Newly-elected Bosnian Serb parliament meets


BANJA LUKA, Bosnia-Hercegovina, AFP and AP

The newly-elected Bosnian Serb parliament opened an inaugural session here on Saturday, with Mirko Sarovic due to be sworn in as the Bosnian Serb president.

Yugoslav President Vojislav Kostunica, who had been expected to attend the ceremony, canceled his visit due to developments in southern Serbia, the Bosnian Serb news agency SRNA reported.

For the first time in the history of the Bosnian Serb parliament, Bosnia’s national anthem was played and the Bosnian flag raised.

The anthem of the Republika Srpska (RS), the Bosnian Serb entity, was also played, and Muslim and Croat deputies refrained from leaving the chamber, which they had always done during the lifetime of the previous RS parliament.

Sarovic, of the nationalist Serb Democratic Party (SDS), told reporters on Friday he would start consultations on the candidate for prime minister on Monday.

The SDS leader, who has done much to steer his party away from its ultra nationalist origins, said he hoped the new government would be elected before the end of the year.

Under the RS constitution, Sarovic has to nominate a prime ministerial candidate within 10 days following of his inauguration.

Mladen Ivanic, leader of the Party of Democratic Progress (PDP), is favorite to take over the post from outgoing Milorad Dodik, leader of the Party of Independent Social Democrats (SNSD).

The PDP expects to get the internal affairs, justice and finance portfolios, Vice President Zoran Djeric said in Saturday’s edition of the daily newspaper Nezavisne Novine.

The PDP also insists that representatives of non Serb parties participate in the government.

Earlier this week Sarovic’s SDS announced an alliance with the PDP, the Socialist Party (SPRS) and the Democratic People’s Alliance (DNS), giving the new bloc an outright majority of 49 seats in the 83-seat parliament.

Dodik described it Saturday as an “alliance for disaster,” in an interview with Nezavisne Novine.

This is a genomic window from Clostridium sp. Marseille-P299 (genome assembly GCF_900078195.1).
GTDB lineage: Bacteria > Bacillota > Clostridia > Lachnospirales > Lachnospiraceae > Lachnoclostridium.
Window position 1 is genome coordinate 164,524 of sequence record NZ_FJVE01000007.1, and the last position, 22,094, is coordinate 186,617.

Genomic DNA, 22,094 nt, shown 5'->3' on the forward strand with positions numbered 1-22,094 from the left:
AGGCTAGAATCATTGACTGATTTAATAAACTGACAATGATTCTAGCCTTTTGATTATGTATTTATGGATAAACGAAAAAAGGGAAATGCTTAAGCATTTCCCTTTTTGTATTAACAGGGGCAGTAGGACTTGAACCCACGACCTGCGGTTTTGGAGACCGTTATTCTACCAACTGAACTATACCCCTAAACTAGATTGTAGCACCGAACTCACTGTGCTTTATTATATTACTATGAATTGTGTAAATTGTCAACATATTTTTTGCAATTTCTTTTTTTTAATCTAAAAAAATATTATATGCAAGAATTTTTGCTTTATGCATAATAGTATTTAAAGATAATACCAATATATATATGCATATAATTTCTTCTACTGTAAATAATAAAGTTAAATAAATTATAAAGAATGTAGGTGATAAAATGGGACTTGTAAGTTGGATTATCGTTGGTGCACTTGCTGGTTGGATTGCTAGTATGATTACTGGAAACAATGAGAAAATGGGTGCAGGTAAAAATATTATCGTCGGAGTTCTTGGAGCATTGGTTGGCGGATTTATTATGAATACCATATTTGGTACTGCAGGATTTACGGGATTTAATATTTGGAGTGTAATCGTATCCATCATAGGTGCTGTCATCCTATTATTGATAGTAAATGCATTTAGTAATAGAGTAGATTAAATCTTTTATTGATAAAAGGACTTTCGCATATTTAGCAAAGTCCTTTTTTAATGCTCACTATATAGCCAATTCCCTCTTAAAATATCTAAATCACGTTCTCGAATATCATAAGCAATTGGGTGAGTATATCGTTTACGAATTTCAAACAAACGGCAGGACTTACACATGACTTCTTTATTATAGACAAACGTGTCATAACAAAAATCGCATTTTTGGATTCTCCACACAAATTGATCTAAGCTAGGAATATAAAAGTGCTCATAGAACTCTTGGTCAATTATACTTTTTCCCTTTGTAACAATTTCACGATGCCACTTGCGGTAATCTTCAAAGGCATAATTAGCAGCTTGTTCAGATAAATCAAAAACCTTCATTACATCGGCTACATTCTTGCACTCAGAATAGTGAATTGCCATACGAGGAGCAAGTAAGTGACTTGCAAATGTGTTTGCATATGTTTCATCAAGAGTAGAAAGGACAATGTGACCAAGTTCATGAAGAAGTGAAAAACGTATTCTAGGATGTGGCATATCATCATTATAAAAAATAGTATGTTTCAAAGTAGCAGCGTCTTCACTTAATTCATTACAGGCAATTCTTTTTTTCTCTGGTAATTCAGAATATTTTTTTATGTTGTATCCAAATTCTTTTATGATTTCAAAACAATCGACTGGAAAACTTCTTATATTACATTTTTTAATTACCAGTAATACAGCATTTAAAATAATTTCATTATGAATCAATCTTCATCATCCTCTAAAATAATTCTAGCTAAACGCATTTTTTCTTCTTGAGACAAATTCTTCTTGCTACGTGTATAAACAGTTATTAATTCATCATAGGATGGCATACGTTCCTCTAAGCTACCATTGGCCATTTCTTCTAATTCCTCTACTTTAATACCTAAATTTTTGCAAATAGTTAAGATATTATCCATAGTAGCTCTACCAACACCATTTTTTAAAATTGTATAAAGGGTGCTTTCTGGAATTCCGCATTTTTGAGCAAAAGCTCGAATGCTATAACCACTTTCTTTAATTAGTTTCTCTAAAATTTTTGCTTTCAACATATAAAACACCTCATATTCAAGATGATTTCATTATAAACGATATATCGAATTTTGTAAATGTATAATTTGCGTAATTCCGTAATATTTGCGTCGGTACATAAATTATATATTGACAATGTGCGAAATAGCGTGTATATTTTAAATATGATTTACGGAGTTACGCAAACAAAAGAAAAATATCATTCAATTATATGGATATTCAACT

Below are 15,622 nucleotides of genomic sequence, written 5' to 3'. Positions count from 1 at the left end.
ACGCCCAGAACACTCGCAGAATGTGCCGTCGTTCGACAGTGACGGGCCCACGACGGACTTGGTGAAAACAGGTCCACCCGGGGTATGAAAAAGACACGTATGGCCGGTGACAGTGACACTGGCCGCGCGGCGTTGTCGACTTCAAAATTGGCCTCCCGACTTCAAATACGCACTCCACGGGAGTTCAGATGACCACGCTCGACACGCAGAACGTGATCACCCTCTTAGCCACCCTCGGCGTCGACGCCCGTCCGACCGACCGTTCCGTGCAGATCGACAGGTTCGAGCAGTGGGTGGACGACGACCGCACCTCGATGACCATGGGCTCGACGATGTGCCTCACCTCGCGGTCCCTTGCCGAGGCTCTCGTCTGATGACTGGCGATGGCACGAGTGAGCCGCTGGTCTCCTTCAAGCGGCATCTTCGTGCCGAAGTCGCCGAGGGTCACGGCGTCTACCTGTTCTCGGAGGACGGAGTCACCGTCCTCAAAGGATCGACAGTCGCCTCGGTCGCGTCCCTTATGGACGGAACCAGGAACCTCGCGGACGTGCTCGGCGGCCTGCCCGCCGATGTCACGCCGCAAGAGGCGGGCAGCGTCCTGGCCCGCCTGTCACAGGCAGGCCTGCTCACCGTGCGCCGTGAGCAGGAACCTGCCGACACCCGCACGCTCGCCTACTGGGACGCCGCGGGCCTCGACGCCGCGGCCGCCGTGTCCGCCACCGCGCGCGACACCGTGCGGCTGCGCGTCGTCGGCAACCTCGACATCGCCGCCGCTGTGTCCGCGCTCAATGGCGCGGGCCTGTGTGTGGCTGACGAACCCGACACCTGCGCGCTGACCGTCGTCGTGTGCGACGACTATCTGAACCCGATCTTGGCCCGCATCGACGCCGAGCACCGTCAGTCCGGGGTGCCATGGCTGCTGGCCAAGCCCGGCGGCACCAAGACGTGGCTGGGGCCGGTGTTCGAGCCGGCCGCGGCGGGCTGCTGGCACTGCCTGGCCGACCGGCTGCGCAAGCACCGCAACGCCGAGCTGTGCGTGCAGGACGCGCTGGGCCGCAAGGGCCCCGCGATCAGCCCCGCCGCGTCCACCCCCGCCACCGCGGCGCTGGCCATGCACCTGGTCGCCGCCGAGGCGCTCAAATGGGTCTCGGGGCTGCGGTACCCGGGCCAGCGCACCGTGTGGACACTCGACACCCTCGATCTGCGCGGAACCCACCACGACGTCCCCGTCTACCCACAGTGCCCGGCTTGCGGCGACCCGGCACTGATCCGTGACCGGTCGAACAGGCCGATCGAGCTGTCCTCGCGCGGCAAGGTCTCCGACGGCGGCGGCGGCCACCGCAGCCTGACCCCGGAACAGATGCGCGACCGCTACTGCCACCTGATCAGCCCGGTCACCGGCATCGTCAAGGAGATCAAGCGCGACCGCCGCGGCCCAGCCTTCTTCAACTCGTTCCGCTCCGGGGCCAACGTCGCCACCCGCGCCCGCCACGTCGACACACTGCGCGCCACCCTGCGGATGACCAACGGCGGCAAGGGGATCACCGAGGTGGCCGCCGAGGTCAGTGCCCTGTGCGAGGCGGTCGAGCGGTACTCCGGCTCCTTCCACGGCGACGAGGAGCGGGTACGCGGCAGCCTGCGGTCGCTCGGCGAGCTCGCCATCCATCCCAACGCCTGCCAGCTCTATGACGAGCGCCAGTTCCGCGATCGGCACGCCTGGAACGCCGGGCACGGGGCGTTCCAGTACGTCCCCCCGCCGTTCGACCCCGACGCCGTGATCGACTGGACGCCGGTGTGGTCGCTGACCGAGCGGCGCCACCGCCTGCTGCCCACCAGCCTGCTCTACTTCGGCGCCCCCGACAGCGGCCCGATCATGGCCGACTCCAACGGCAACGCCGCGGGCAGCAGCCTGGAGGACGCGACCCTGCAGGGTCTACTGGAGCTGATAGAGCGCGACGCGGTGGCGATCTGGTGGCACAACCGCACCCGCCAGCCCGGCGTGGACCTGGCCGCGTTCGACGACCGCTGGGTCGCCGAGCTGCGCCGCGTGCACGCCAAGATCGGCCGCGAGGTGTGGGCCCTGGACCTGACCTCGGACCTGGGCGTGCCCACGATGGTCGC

“The return of old forces, who once showed their incapacity and unreadiness to engage themselves in searching for solutions to the economic, social and political crisis, will not bring good to anyone,” said Dodik.

During the Bosnian war and in the years that immediately followed it, the SDS was led by Bosnian Serb warlord Radovan Karadzic, who went into hiding after being indicted by the UN war crimes tribunal in the Hague.

In the November 11 elections, the SDS won 31 seats to become the strongest party in parliament. The PDP won 11, the SPRS four and the DNS three seats.

Dodik’s Party of Independent Social Democrats (SNSD) has 11 seats, the Democratic Socialist Party (DSP) four, the Serb People’s Alliance (SNS) two, the Democratic Party (DSRS) and the Pensioners Party (PSRS) one each.

The Muslim Party of Democratic Action (SDA) won six, the Social-Democratic Party (SDP) and Party for Bosnia and Hercegovina (SBIH) four seats each, and the New Croatian Initiative (NHI) one.

The RS, along with the Muslim-Croat Federation, makes up postwar Bosnia.

On Friday, Bosnia and Yugoslavia established diplomatic ties eight years after a Muslim-led Bosnian governement seceded from the former Yugoslavia in a bloody ethnic war.

After the signing ceremony Friday, Yugoslav Foreign Minister Goran Svilanovic said the move was “a major step which should have been made a long time ago.” Meanwhile, the incoming president of the Bosnian Serb republic, welcomed the establishment of diplomatic relations. Bosnia Herzegovina was divided into the Bosnian Serb republic and a Muslim Croat Federation at the end of the Bosnian war in 1995. In a statement Friday, Sarovic said he welcomed establishment of diplomatic ties, which pave the way for “special relations” between the Bosnian Serb mini-state and Serb-dominated Yugoslavia. Those “special ties” are provided for under the 1995 Dayton peace agreement, which ended the conflict, although the definition of those links is unclear. Dayton also envisioned a multi-ethnic nation-state in Bosnia. Five years later, divisions among the three communities remain deep.